NEW YORK (TheStreet) -- U.S. stock futures were wavering Thursday following reports on U.S. consumer prices and jobless claims.
Investors continued to keep a close eye on Europe, with investors worried that the June 17 Greek general elections could lead to the country's exit from the euro and trigger disorder across the eurozone.
Futures for the Dow Jones Industrial Average were down 3 points, or 3.6 points above fair value, at 12,426. Futures for the S&P 500 were down 0.8 points, or 0.3 points below fair value, at 1308, and futures for the Nasdaq 100 were down 3.5 points, or 2.6 points below fair value, at 2519.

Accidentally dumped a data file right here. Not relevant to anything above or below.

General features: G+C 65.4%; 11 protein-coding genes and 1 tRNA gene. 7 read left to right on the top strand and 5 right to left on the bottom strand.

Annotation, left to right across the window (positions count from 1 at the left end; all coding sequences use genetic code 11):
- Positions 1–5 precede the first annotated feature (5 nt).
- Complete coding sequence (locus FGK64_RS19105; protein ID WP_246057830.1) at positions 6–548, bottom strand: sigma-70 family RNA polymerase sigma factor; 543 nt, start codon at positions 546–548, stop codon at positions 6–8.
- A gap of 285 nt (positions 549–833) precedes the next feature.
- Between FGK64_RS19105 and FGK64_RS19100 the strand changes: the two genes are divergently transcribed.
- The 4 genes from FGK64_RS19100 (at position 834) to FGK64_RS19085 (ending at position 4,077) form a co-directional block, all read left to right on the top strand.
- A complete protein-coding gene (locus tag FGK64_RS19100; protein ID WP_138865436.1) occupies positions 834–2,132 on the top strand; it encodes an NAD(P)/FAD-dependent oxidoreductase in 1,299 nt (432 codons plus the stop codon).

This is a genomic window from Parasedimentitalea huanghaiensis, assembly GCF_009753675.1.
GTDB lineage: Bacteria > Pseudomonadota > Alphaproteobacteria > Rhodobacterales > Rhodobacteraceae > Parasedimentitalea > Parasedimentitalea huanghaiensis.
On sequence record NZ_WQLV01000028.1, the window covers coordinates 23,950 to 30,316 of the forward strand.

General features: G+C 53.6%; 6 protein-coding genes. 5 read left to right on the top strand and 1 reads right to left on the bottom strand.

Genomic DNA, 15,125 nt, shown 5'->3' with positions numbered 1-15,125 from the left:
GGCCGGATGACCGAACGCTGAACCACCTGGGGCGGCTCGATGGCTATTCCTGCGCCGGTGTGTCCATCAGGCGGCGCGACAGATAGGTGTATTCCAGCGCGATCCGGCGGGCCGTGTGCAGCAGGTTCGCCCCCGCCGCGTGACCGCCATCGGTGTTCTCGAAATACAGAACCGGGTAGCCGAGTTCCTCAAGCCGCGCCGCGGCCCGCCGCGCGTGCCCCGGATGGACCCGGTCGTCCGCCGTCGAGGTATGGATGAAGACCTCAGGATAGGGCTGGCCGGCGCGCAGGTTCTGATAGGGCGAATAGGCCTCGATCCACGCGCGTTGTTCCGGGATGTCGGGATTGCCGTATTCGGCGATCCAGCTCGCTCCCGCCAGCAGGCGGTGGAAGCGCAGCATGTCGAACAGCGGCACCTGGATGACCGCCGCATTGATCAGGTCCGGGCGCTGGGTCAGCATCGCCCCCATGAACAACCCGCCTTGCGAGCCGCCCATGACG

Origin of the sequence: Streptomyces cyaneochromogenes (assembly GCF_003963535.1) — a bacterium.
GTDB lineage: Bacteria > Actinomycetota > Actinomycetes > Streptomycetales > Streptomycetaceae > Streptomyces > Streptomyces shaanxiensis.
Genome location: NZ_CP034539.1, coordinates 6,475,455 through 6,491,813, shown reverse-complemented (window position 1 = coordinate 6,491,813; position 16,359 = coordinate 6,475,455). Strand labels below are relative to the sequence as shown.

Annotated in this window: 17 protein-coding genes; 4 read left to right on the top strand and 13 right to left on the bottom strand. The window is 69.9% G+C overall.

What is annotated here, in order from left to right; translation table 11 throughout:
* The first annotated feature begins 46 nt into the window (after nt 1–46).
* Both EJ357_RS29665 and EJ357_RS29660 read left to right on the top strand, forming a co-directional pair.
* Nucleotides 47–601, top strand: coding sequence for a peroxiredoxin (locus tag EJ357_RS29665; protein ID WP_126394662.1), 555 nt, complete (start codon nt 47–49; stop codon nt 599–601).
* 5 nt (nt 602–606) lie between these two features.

Late Wednesday, rating agency Moody's downgraded Spain's debt rating to just a notch above junk territory -- pending a review for another potential downgrade -- citing the country's mounting debt burden, ailing economy, and challenges tapping into the capital markets.The downgrade follows Spain's request for a €100 billion credit line from Europe to shore up its banking system. The Spanish 10-year yield earlier Thursday breached the 7% level. With Spanish contagion fears abounding and concerns that Italy will be the next eurozone country to request a bailout, Italy was able to raise its target €4.5 billion in a bond auction Thursday but at soaring borrowing costs. The FTSE in London was falling 0.4% and the DAX in Germany was down 0.1%. Hong Kong's Hang Seng index settled lower by 1.2% and Japan's Nikkei Average fell 0.2%. The benchmark 10-year Treasury was falling 5/32, raising the yield to 1.612%, while the dollar was trading sideways, according to the dollar index. July crude oil futures were up 28 cents at $82.90 a barrel. August gold futures were up 2 cents to $1,621.40 an ounce. The Labor Department on Thursday reported that U.S. initial jobless claims for the week ended June 9 rose to 386,000, up from the previous week's upwardly revised 380,000. Economists surveyed by Briefing.com had predicted new filings of 375,000. The four-week moving average was 382,000, an increase of 3,500 from the previous week's 378,500. Continuing claims for the week ended June 2 were 3.278 million, a decrease of 33,000 from the preceding week's 3.311 million. The Labor Department also reported that the consumer price index fell 0.3% in May, matching expectations, with the core price index, excluding food and energy, rising 0.2%. Year over year, the CPI fell to 1.7% and the core CPI remained unchanged at 2.3%. The Commerce Department, meanwhile, said that the first-quarter U.S. current account deficit increased to $137.3 billion. In corporate news, Nokia (NOK), the Finnish handset maker, plans to cut 10,000 jobs globally and close plants by the end of 2013 in an effort to save costs. Nokia said Thursday it plans to close its core manufacturing plant in Finland, and shut other research and development projects. The company also said its second-quarter loss from its smartphones business would be larger than expected. Nokia said it would record additional restructuring charges by the end of next year of about €1 billion. Shares of Nokia dropped 8.6% in premarket trading Thursday to $2.55. Smithfield Foods (SFD) , the meat processor, reported fourth-quarter earnings Thursday of $79.5 million, or 49 cents a share, down from year-earlier earnings of $98.4 million, or 59 cents. Analysts, on average, expected the company to post quarterly earnings of 53 cents a share. Sales rose 3% to $3.21 billion; analysts were forecasting sales of $3.26 billion. Shares of Smithfield Foods fell 4.29% in premarket trading Thursday to $18.73. United Technologies' (UTX) said its board approved an increase of 11.5% to the company's quarterly dividend, increasing it to 53.5 cents a share. Costco (COST) announced Thursday that it was purchasing Controladora Comercial Mexicana's 50% stake in Costco de Mexico for about $760.4 million.
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